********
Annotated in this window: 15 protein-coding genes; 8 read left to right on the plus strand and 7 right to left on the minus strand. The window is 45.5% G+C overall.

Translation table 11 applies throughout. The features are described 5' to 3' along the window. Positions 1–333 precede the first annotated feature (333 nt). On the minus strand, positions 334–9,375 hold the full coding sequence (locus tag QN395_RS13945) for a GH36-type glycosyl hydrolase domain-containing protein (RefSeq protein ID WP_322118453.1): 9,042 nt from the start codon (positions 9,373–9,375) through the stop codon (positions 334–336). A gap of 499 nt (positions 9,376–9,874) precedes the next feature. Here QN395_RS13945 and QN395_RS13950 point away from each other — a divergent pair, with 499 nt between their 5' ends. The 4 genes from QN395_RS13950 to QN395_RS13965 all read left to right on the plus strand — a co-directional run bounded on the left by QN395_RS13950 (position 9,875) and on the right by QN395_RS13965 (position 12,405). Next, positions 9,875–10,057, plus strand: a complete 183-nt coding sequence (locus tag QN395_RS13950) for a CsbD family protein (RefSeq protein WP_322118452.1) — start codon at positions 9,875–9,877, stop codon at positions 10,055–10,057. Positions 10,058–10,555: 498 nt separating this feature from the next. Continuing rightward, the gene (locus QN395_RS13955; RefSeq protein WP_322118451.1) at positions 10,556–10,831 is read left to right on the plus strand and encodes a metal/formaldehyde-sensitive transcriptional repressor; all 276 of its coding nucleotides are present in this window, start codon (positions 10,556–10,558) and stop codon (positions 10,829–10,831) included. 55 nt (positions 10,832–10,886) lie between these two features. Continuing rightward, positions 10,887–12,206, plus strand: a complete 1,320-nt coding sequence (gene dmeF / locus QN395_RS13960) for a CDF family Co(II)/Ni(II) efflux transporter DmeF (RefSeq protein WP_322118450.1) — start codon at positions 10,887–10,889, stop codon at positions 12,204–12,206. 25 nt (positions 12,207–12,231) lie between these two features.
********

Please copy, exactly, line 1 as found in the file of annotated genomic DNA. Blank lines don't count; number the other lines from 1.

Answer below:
Annotated in this window: 15 protein-coding genes; 8 read left to right on the plus strand and 7 right to left on the minus strand. The window is 45.5% G+C overall.